There is a wide range of eating disorder symptoms. Each disordered behavior can cause emotional and physical harm, including Binge Eating Disorder (BED). BED is an eating disorder characterized by a pattern of binging that occurs at least once a week for three months or more .
Binges are more significant than over-eating. Everyone eats past the point of fullness occasionally. For something to be considered a binge, the amount of food has to be significantly larger than what most people would eat in the same amount of time.
For people with BED, these episodes often feel out-of-control and are followed by feelings of disgust, depression, or guilt . Just like other eating disorders, BED is often a way to cope with emotional distress.
Life transitions can cause significant amounts of stress. Even transitions that someone is excited about, such as getting married or accepting a new job, can be stressful. This is because every transition is a change that requires adjustment.
Adjusting to change can increase the risk that someone will turn to eating disorder behaviors as a way to cope. This includes people who are in recovery from BED.
While relapse is often part of the recovery process, there are ways to help maintain BED recovery during life transitions . Here are three tips for maintaining recovery from BED during times of transition:
Plan Ahead for Binge Eating Disorder Triggers
If you are in recovery, you may be aware of what things tend to trigger you to binge. Triggers can be emotional, physical, or environmental. If you know what might increase your risk for binging, make a plan to cope ahead. Coping ahead could include making a plan for how you will handle these triggers.
For example, maybe not having enough food in the fridge is a trigger. If you are going to be moving, it might be expected that you may not have as many groceries at first. Making a plan to have groceries delivered or making a plan for your meals during the moving process can help.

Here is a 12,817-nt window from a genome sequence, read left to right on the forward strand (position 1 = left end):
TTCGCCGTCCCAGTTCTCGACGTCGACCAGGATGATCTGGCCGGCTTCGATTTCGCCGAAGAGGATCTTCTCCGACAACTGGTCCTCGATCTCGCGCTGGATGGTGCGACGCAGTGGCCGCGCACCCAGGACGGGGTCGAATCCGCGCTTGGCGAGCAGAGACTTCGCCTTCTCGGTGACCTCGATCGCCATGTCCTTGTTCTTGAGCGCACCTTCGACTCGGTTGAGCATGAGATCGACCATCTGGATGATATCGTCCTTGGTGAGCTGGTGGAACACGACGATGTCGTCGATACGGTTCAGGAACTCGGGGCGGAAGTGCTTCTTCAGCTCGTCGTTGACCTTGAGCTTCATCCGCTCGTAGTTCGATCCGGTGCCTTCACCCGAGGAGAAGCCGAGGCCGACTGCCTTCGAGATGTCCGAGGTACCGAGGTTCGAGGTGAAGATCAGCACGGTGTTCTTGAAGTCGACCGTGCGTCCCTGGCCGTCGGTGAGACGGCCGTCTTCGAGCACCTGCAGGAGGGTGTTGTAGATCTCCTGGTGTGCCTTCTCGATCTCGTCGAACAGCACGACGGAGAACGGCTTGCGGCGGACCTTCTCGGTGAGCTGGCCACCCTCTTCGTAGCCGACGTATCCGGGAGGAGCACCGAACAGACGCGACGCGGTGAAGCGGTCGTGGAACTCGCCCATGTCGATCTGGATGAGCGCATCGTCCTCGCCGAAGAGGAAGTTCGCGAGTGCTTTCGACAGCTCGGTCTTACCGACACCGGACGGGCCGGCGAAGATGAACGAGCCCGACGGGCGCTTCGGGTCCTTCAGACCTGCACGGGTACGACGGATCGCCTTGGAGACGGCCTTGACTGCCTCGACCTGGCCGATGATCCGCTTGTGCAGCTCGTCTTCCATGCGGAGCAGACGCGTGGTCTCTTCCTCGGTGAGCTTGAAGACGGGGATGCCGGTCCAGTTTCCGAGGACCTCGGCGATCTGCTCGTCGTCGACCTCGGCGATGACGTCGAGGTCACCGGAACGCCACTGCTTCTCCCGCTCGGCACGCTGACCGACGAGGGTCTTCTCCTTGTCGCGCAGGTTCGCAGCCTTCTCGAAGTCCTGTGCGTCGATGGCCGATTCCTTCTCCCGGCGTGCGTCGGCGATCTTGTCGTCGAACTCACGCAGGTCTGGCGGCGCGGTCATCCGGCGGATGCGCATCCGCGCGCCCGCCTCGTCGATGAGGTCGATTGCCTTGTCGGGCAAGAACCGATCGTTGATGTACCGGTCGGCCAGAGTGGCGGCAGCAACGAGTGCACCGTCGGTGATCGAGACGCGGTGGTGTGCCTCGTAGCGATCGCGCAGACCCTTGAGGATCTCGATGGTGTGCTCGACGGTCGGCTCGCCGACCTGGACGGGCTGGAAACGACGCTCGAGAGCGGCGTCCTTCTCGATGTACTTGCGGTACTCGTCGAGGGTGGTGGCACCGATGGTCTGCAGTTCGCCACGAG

Self-care can be really important for managing stress. Self-care can be anything that helps you relax or recharge. Times of transition tend to be busy times, so finding realistic ways to take care of yourself is important.
Humans are like sponges. We can only soak up so much until we’re saturated. Self-care helps prevent us from becoming saturated with stress or exhaustion. Taking care of yourself could be as simple as listening to your favorite music or as extravagant as getting a massage.
Whatever healthy ways you can help yourself unwind and make stressful times more tolerable can help you maintain your recovery.
Support from other people can be really helpful, especially during difficult times. Support can come from friends, family, or treatment professionals. Whoever you choose for support, turning to others instead of the eating disorder is likely to be more satisfying and helpful in the long-run.
Having others to help you cope with the transition can help support and hold you accountable. This can ultimately help prevent a relapse.
It’s important to recognize that slip-ups are a normal part of recovery. If you are going through a life transition right now and you are engaged in disordered eating behaviors, it’s okay. You can still get back on track. Following the tips above can help you get back to your recovery and can help prevent further relapses.
References: American Psychiatric Association. (2013). Diagnostic and statistical manual of mental disorders (5th ed.). https://doi.org/10.1176/appi.books.9780890425596  Costin, C. & Schubert-Grabb, G. (2012). 8 keys to recovery from an eating disorder. W.W. Norton & Company.
About the Author:
Samantha Bothwell, LMFT, is a licensed Marriage and Family Therapist, writer, explorer, and lipstick aficionado. She became a therapist after doing her own healing work so she could become whole after spending many years living with her mind and body disconnected. She has focused her clinical work to support the healing process of survivors of sexual violence and eating disorders. She is passionate about guiding people in their return to their truest Self so they can live their most authentic, peaceful life.
The opinions and views of our guest contributors are shared to provide a broad perspective on eating disorders. These are not necessarily the views of Eating Disorder Hope, but an effort to offer a discussion of various issues by different concerned individuals.
We at Eating Disorder Hope understand that eating disorders result from a combination of environmental and genetic factors. If you or a loved one are suffering from an eating disorder, please know that there is hope for you, and seek immediate professional help.
Published March 29, 2021, on EatingDisorderHope.com
Reviewed & Approved on March 29, 2021, by Jacquelyn Ekern MS, LPC